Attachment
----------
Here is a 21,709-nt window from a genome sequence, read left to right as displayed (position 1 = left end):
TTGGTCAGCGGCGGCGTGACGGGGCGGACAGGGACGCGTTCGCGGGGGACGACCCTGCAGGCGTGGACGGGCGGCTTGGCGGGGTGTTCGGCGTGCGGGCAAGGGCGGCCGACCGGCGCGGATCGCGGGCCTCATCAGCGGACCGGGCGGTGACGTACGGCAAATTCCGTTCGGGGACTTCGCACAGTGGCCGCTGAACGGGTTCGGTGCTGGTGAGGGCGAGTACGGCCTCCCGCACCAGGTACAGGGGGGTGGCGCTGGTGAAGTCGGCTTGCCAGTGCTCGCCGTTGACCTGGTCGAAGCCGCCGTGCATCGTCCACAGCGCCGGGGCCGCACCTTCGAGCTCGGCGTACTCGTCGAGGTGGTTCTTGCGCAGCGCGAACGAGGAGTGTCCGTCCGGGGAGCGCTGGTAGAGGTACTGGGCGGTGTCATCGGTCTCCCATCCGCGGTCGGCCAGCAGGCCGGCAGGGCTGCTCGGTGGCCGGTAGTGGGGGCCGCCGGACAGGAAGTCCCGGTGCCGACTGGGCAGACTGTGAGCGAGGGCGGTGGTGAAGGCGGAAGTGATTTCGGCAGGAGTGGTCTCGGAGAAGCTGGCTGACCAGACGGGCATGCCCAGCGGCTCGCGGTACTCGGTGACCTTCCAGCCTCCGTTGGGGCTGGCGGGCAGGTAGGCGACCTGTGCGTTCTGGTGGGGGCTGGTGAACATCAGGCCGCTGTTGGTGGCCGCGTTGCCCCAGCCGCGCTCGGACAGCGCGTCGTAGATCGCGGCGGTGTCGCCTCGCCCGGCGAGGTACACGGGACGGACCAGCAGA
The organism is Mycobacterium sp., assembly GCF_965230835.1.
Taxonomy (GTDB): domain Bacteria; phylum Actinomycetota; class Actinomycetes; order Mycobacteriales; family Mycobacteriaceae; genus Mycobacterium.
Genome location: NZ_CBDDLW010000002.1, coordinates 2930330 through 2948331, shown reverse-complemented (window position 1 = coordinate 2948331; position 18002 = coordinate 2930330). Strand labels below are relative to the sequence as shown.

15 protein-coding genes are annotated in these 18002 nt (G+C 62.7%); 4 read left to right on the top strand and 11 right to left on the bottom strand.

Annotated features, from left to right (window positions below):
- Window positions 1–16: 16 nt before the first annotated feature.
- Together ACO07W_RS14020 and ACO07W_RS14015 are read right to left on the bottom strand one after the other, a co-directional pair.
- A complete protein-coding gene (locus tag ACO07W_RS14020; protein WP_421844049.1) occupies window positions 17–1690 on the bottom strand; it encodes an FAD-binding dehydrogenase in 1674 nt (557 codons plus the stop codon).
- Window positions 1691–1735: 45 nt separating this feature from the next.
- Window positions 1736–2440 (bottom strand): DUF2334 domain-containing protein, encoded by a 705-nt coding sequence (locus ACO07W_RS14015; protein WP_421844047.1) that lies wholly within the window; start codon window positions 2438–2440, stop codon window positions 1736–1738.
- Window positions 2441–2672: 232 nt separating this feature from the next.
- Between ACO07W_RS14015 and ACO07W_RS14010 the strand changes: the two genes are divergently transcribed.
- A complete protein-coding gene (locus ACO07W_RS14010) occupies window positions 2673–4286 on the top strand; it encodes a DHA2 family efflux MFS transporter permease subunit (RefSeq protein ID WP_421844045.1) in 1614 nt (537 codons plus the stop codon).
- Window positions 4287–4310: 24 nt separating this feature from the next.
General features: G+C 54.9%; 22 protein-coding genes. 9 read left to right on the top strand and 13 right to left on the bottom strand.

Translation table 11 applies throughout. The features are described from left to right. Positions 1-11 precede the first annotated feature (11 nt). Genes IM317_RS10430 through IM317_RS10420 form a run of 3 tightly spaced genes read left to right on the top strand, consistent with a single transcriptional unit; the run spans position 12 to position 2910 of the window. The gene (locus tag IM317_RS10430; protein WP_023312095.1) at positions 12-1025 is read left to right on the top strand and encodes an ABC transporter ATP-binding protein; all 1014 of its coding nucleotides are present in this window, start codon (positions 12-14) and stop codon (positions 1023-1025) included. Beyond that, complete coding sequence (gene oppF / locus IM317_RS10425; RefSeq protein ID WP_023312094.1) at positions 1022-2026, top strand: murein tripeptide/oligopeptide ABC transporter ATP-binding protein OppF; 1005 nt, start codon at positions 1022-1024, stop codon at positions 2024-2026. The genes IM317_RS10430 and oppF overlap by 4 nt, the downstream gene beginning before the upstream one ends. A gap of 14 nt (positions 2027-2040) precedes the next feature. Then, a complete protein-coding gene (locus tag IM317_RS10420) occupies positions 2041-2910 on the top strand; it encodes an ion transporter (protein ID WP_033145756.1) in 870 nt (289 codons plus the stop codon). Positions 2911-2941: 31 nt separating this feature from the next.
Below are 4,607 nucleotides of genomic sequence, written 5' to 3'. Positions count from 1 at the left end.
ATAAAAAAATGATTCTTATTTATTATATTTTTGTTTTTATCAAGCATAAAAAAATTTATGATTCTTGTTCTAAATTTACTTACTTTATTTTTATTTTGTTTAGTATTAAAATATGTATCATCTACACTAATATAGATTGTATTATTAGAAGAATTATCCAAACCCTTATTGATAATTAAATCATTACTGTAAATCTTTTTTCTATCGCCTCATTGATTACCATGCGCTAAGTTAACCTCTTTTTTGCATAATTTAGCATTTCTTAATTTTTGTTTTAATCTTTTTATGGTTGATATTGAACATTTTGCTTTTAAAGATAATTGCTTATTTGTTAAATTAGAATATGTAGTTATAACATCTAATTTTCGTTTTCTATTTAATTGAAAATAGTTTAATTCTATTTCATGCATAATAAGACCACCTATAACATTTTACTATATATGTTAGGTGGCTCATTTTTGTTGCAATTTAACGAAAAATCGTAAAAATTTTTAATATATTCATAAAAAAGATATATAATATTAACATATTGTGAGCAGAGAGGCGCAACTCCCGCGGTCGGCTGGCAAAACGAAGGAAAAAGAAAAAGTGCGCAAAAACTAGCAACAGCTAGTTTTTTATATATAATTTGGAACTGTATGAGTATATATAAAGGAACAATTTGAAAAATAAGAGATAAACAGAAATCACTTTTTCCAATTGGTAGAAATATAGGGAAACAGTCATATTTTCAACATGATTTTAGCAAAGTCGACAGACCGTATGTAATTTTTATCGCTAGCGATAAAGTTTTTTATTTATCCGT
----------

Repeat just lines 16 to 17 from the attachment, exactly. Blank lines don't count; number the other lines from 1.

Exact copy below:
- Window positions 4287–4310: 24 nt separating this feature from the next.
General features: G+C 54.9%; 22 protein-coding genes. 9 read left to right on the top strand and 13 right to left on the bottom strand.